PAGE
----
Case Keenum fights system QB label

Keenum Talks Records, System Label (3:35)

Houston senior QB Case Keenum talks about his pursuit of the passing yards record, being labeled as a system QB and the Cougars' BCS chances. (3:35)

Two dirty little words have infiltrated the college football vernacular. If you have the misfortune of being labeled a “system quarterback,” then forget about convincing anybody about how good you truly are.

After all, system quarterbacks are a product of their offense. Anybody can throw for 5,000 yards when you pass 60 times a game. That means you, Timmy Chang and Colt Brennan and Graham Harrell.

Now that means you, too, Houston quarterback Case Keenum.

“The answer I always have to that question is this: Isn’t every quarterback a system quarterback?” Houston coach Kevin Sumlin asks. "You better hope you have some sort of system offensively otherwise you don't have an offense."

Sumlin has it right. To label a player as a system quarterback is to diminish his true talent, his praiseworthy accomplishments and essentially marginalize him.

What is fascinating about the label is who gets stuck with it. Florida quarterback Tim Tebow is the epitome of a system quarterback in the spread offense. But because he put up equally impressive rushing and passing numbers, Tebow was praised for playing the system to perfection.

Yet if he played in Houston’s offense, there is very little chance he would have won a Heisman Trophy.

What sets Chang, Brennan, Keenum and even Boise State quarterback Kellen Moore apart from Tebow is that they all play at non-AQ schools, where players have an increasingly difficult time being taken seriously. The schedules they play are not the same caliber as the ones players at Florida or Texas or USC play. So “system quarterback” seems to stick to those players who put up the really eye-popping passing numbers against lower-quality opponents.

Perhaps that is the reason no non-AQ player has won the Heisman since Ty Detmer in 1990. Houston’s Andre Ware won it in 1989 after throwing for 46 touchdowns and 4,699 yards, and he played in a system just as pass happy as the current Cougars’ offense. Of course, Ware and Houston played in the more powerful Southwest Conference then. There also is the fact that none of these prolific passers had any success in the NFL, adding to the perception that they can only play in a college system.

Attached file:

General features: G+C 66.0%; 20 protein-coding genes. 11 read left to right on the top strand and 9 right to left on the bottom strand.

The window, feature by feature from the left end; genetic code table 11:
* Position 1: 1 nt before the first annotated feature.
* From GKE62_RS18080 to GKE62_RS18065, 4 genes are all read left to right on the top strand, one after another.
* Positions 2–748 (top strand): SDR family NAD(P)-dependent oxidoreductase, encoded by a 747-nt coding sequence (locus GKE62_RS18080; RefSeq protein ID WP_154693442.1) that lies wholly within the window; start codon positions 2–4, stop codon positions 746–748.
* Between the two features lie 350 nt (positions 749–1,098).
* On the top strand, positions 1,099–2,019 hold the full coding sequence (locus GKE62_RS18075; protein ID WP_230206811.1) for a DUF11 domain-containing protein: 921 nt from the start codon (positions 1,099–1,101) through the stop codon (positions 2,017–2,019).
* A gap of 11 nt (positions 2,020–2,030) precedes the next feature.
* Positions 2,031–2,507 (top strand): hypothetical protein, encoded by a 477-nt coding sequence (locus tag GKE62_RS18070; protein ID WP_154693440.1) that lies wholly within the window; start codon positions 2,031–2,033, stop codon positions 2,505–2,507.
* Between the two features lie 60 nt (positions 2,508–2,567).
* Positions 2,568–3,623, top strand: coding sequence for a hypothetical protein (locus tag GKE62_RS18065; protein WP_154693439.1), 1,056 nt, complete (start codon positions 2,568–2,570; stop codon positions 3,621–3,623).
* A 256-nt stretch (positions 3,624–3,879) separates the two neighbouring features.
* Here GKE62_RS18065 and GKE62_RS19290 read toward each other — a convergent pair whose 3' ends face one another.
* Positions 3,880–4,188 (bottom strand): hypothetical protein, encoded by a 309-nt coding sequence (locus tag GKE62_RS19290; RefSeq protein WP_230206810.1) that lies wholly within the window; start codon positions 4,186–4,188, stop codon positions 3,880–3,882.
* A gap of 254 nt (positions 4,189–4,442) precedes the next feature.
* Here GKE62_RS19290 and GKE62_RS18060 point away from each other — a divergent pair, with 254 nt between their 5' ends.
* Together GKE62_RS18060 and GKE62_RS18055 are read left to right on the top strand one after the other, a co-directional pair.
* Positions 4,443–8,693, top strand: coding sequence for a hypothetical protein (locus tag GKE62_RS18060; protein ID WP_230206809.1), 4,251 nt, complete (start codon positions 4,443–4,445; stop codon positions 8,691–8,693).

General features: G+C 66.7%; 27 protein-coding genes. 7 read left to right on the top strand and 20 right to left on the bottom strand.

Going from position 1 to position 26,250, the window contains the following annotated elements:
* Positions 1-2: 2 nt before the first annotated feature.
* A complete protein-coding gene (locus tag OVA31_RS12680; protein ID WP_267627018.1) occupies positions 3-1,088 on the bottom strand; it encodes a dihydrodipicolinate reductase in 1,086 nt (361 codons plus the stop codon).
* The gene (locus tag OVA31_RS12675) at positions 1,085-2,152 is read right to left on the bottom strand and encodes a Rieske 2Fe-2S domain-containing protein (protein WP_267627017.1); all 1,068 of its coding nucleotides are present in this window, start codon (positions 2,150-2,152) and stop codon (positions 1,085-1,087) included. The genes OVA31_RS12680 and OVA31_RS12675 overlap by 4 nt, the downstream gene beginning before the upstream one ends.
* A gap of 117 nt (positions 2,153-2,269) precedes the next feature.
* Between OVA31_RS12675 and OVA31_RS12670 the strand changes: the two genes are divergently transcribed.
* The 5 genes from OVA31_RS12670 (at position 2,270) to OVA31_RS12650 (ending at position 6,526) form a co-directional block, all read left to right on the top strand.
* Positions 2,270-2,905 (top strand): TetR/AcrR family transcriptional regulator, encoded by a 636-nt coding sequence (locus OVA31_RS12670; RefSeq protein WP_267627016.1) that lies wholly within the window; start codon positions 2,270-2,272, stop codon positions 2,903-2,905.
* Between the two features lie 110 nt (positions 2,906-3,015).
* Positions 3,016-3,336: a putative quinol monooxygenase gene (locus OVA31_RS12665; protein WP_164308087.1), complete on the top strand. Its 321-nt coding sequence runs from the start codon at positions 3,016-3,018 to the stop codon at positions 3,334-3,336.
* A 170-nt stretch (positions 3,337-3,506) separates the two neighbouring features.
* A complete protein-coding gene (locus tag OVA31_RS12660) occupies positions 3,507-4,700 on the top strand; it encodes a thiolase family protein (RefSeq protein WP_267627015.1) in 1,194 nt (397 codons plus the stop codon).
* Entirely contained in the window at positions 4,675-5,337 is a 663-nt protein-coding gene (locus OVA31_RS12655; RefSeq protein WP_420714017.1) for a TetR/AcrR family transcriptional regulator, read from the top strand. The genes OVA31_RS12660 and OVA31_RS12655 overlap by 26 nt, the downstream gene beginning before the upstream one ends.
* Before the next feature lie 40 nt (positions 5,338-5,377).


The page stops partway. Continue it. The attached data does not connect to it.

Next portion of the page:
“For anybody who wants to call me a system quarterback, I’ll say that I am a system quarterback. I’m whatever system you want to put me in,” Keenum said. “Currently, I’m in the University of Houston offensive system and I think we’re pretty good at it.

“I‘ll do whatever it takes to win a football game, whether it’s throw the ball 70 times or hand it off 70 times. I don’t pay attention to the people who try to tell me I’m not as good a quarterback as somebody else. I’m confident in my abilities and I know I’m going to go out there and compete and do my best to win each game and be successful.”

What does he think when somebody calls him a system quarterback?

“I don’t really understand it,” Keenum said. “There’s a lot of different ways to get the job done. If you look at different quarterbacks around the country, everybody has a lot of different skill sets and can do it a lot of different ways.”

Even his opponents scoff at the label. “I don’t believe all that system quarterback stuff,” UCF linebacker Derrick Hallman said. “You’ve still got to make the throws. I don’t care if a guy’s wide open, you’ve still got to make the throw. He’s an excellent quarterback.”

Keenum threw for 5,671 yards, 44 touchdowns and 15 interceptions and completed 70 percent of his passes last season. That got him into the Heisman conversation, but he finished eighth. That was just behind Moore, who threw for 3,536 yards, 39 touchdowns and three interceptions and completed 64 percent of his passes.

Keenum did have three regular-season losses last season, and an off-kilter performance in the Armed Forces Bowl against Air Force, throwing for 222 yards and six interceptions, completing only 58.5 percent of his passes.

That is the last time anybody saw Keenum play, and he is eager to erase those memories. He goes into the season needing 4,123 yards to break Chang’s NCAA career passing record. He needs 32 touchdown passes to break Harrell’s all-time NCAA passing TD record.

Of course, if he sets those marks and throws for another 5,000 yards, the system quarterback label will continue to stick like flypaper. Unfortunately for Keenum, there is nothing he can do about that.